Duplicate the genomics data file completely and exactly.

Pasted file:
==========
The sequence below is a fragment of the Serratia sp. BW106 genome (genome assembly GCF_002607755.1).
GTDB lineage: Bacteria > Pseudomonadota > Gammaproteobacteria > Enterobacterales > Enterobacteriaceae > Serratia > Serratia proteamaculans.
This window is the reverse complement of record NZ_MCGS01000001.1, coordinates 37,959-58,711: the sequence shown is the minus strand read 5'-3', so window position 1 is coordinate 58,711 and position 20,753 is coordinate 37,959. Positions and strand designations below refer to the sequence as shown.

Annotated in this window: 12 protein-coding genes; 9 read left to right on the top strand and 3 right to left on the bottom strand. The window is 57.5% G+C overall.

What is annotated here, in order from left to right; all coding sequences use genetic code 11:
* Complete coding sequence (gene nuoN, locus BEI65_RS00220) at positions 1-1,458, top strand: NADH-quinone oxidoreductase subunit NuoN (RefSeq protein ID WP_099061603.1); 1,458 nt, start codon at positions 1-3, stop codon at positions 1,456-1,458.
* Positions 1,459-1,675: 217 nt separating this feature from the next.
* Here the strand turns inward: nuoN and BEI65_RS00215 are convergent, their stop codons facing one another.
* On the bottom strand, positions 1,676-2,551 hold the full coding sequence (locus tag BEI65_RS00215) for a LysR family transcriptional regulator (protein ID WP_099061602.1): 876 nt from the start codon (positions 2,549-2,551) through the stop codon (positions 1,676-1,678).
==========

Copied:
The sequence below is a fragment of the Serratia sp. BW106 genome (genome assembly GCF_002607755.1).
GTDB lineage: Bacteria > Pseudomonadota > Gammaproteobacteria > Enterobacterales > Enterobacteriaceae > Serratia > Serratia proteamaculans.
This window is the reverse complement of record NZ_MCGS01000001.1, coordinates 37,959-58,711: the sequence shown is the minus strand read 5'-3', so window position 1 is coordinate 58,711 and position 20,753 is coordinate 37,959. Positions and strand designations below refer to the sequence as shown.

Annotated in this window: 12 protein-coding genes; 9 read left to right on the top strand and 3 right to left on the bottom strand. The window is 57.5% G+C overall.

What is annotated here, in order from left to right; all coding sequences use genetic code 11:
* Complete coding sequence (gene nuoN, locus BEI65_RS00220) at positions 1-1,458, top strand: NADH-quinone oxidoreductase subunit NuoN (RefSeq protein ID WP_099061603.1); 1,458 nt, start codon at positions 1-3, stop codon at positions 1,456-1,458.
* Positions 1,459-1,675: 217 nt separating this feature from the next.
* Here the strand turns inward: nuoN and BEI65_RS00215 are convergent, their stop codons facing one another.
* On the bottom strand, positions 1,676-2,551 hold the full coding sequence (locus tag BEI65_RS00215) for a LysR family transcriptional regulator (protein ID WP_099061602.1): 876 nt from the start codon (positions 2,549-2,551) through the stop codon (positions 1,676-1,678).